November 10, 2011Evergreen trees at the edge of Alaska’s tundra are growing faster, suggesting that at least some forests may be adapting to a rapidly warming climate, says a new study.
July 12, 2011
A team led by Kevin Anchukaitis of the Lamont-Doherty Earth Observatory Tree Ring Lab is currently in Alaska’s Arctic National Wildlife Refuge, studying the effects of changing climate on trees. Ferried in by a bush pilot who landed on the tundra to drop them off, they are practically at treeline–the place where it is too far north for trees to grow. But there are still some spindly white spruces here, and they are taking cores from these, which can be used to measure weather of the past.
May 26, 2011
El Niño and La Niña, the periodic shifts in Pacific Ocean temperatures, affect weather around the globe, and many scientists have speculated that a warming planet will make those fluctuations more volatile, bringing more intense drought or extreme rainfall to various regions.
April 06, 2011
The eruption of the Laki volcano in Iceland in 1783-84 set off a cascade of catastrophe, spewing sulfuric clouds into Europe and eventually around the world.
March 23, 2011
Scientists examining rings from old trees spanning the last 400 years say they show that the U.S. East Coast has suffered droughts longer and more frequent than anything recorded in modern times.
November 03, 2010
Scientists have long known that large volcanic explosions can affect the weather by spewing particles that block solar energy and cool the air. Some suspect that extended “volcanic winters” from gigantic blowups helped kill off dinosaurs and Neanderthals...
September 30, 2009
A 2005-2007 dry spell in the southeastern United States destroyed billions of dollars of crops, drained municipal reservoirs and sparked legal wars among a half-dozen states—but the havoc came not from exceptional dryness but booming population and bad planning, says a new study.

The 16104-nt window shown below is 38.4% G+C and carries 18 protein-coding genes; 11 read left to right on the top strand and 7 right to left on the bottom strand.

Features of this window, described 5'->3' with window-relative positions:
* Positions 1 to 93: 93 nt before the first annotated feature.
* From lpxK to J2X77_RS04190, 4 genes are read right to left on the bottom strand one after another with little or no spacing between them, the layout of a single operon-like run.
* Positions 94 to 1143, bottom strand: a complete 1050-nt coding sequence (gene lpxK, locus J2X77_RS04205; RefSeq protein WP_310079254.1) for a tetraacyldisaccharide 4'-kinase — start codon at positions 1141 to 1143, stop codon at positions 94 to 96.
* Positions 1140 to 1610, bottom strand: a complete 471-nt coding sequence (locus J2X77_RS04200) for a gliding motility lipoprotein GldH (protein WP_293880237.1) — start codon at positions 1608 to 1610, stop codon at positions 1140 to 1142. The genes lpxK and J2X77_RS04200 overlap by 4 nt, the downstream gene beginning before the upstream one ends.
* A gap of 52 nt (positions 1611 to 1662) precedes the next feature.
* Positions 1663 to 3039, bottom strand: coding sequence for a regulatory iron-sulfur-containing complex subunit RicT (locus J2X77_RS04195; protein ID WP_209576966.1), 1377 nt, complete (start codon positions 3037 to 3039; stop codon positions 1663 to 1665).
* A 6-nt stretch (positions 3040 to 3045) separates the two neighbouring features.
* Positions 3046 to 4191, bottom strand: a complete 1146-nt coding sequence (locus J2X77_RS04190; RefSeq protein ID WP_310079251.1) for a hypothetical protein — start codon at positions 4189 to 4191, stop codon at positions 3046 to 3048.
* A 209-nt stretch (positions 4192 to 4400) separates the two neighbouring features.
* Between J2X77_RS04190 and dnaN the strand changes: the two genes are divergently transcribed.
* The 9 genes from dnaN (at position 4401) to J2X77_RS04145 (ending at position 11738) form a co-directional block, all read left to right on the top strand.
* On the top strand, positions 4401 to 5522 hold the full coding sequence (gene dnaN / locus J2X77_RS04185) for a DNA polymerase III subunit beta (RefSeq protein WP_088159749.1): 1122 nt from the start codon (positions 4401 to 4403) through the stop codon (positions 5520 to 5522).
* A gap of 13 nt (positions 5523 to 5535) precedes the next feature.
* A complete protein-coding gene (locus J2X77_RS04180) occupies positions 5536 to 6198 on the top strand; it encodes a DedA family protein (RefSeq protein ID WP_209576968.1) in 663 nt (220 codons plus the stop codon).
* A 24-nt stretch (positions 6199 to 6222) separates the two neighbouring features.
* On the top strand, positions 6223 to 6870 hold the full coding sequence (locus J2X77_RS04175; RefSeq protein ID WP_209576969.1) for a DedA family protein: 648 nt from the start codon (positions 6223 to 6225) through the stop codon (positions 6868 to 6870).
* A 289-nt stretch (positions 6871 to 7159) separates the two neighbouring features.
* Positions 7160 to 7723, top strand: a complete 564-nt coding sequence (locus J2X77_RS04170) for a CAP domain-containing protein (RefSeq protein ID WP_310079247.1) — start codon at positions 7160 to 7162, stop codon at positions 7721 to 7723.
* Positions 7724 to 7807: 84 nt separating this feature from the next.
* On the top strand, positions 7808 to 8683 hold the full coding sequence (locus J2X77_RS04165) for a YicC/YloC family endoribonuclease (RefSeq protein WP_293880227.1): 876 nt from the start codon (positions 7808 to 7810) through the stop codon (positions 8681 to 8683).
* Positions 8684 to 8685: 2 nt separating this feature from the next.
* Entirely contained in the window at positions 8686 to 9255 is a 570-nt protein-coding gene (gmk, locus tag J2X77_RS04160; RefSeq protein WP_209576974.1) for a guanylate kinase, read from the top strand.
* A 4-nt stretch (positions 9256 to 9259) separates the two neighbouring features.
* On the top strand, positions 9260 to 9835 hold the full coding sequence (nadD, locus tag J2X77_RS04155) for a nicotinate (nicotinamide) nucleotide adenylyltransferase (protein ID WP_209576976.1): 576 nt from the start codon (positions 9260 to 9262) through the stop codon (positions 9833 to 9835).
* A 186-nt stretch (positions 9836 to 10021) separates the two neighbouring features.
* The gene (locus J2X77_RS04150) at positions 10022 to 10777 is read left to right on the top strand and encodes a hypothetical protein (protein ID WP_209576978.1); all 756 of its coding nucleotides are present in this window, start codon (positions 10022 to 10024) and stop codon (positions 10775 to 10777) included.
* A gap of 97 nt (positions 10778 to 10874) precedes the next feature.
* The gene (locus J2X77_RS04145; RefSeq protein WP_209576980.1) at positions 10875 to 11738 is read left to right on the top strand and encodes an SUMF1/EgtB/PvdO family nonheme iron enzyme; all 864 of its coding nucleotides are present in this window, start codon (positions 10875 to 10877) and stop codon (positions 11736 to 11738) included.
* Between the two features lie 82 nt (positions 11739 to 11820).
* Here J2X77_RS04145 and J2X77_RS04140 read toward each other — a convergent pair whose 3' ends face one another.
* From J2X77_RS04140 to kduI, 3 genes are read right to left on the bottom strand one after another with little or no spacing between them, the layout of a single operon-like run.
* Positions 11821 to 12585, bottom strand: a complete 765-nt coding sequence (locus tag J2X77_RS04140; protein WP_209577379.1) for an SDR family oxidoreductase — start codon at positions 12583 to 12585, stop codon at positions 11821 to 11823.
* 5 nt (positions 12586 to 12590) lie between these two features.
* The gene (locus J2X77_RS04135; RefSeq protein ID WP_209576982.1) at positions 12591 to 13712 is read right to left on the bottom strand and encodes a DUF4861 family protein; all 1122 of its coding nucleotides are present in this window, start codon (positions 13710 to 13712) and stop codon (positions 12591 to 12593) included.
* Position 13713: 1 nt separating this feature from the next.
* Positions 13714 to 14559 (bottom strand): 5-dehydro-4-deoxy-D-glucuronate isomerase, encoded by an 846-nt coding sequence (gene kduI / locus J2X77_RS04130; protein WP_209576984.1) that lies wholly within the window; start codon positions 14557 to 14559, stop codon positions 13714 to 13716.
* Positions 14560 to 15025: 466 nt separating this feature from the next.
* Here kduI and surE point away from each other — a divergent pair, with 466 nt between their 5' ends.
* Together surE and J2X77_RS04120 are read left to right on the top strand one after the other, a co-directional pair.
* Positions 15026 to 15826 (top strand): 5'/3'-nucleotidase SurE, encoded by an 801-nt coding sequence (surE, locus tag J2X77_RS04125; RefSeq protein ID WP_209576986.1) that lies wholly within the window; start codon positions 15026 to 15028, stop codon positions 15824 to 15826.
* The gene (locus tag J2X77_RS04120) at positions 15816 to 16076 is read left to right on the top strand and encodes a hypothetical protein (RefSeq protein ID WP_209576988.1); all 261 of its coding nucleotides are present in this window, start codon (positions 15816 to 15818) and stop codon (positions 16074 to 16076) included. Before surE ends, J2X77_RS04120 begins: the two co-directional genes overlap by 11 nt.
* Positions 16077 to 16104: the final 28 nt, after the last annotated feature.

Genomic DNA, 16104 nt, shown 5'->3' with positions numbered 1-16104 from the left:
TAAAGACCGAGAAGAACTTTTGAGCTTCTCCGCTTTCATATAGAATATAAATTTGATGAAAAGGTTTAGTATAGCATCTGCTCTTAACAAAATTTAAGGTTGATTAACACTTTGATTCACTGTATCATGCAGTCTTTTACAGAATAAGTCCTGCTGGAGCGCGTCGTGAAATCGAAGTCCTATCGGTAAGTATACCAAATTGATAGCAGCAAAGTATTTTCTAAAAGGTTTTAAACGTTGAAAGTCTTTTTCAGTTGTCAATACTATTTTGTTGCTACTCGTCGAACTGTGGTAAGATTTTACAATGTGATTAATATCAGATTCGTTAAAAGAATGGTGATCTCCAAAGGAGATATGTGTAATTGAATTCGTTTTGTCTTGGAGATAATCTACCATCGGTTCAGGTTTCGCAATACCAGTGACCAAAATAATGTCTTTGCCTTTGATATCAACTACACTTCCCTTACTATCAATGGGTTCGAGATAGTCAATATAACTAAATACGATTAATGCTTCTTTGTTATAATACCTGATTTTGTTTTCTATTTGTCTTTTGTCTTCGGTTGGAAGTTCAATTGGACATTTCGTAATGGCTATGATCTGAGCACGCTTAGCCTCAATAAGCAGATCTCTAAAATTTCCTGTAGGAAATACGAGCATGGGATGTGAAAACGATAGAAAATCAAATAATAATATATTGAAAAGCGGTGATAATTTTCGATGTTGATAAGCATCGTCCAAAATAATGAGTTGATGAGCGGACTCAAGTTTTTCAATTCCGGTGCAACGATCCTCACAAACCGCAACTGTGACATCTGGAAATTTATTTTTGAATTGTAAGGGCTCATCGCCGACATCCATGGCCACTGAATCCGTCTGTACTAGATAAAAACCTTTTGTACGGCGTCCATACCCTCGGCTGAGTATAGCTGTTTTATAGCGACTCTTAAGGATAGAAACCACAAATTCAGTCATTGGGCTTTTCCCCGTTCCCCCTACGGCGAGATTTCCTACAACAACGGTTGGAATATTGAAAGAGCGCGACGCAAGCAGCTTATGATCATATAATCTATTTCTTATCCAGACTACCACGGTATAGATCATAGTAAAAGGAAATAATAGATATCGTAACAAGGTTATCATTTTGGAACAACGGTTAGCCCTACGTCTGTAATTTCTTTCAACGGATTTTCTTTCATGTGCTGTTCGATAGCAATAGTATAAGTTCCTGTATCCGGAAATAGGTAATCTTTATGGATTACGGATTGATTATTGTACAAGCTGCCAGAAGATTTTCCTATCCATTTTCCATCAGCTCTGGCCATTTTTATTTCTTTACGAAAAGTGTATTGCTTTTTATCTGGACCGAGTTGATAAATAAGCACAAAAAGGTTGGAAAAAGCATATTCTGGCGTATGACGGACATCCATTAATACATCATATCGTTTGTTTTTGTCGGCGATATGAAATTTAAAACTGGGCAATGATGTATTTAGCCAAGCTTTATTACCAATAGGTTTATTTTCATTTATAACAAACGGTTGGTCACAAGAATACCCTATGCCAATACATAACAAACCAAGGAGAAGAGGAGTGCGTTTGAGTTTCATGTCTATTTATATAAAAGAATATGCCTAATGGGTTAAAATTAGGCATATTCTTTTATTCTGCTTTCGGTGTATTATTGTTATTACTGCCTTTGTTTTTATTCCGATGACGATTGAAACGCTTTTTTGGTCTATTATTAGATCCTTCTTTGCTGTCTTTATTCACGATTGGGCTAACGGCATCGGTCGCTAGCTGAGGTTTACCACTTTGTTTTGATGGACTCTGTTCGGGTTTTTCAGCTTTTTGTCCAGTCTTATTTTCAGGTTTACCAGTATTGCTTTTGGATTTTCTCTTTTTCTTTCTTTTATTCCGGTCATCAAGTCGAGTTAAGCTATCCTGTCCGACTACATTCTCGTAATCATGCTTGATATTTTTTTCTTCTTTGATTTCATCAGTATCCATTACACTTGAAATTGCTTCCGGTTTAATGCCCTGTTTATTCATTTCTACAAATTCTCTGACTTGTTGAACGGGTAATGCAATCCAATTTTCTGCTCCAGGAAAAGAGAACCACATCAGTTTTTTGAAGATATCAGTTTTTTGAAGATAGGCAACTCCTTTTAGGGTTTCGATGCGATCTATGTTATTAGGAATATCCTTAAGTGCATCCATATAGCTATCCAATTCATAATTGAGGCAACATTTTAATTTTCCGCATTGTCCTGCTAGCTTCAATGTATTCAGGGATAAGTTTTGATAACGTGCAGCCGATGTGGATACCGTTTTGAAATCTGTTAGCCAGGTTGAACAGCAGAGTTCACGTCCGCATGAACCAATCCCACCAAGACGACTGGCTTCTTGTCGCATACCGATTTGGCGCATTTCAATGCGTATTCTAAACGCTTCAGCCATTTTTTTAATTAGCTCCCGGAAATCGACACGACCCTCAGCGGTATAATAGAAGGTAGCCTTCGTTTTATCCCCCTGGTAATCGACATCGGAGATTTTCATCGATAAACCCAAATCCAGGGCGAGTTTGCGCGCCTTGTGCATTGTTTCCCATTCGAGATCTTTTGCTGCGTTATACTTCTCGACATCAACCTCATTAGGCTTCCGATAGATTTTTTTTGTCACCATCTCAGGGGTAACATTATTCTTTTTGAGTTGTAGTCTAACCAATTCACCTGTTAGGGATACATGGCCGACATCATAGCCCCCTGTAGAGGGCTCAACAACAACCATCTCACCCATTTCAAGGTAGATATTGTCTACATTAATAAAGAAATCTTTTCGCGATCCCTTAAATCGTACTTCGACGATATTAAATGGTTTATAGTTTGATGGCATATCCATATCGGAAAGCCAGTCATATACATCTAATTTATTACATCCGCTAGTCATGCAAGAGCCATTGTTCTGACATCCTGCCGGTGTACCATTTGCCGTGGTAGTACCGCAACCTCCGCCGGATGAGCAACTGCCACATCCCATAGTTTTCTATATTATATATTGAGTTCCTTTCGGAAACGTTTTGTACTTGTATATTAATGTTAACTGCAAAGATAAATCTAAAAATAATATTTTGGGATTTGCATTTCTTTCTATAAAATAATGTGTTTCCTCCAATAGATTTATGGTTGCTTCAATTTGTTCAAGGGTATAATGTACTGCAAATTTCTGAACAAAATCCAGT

January 06, 2009
But Global Warming May Have Helped Override Some Recent Eruptions
Climate researchers have shown that big volcanic eruptions over the past 450 years have temporarily cooled weather in the tropics—but suggest that such effects may have been masked in the 20th century by rising global temperatures
October 07, 2004
Researchers from the Lamont-Doherty Earth Observatory of The Earth Institute at Columbia University have used 835 annual tree-ring chronologies based on measurements from 20- to 30-thousand tree samples across the United States, Mexico, and parts of Canada to reconstruct a history of drought over the last 2005 years. The resulting drought reconstructions have been organized into a North American Drought Atlas CD-ROM, the first of its kind, which maps year-by-year occurrences of droughts.
October 07, 2004
Severe drought in western states in recent years may be linked to climate warming trends, according to new research, led by scientists from the Lamont-Doherty Earth Observatory of The Earth Institute at Columbia University, to be published in the journal Science. This research was supported by the National Oceanic and Atmospheric Administration (NOAA) and the National Science Foundation (NSF).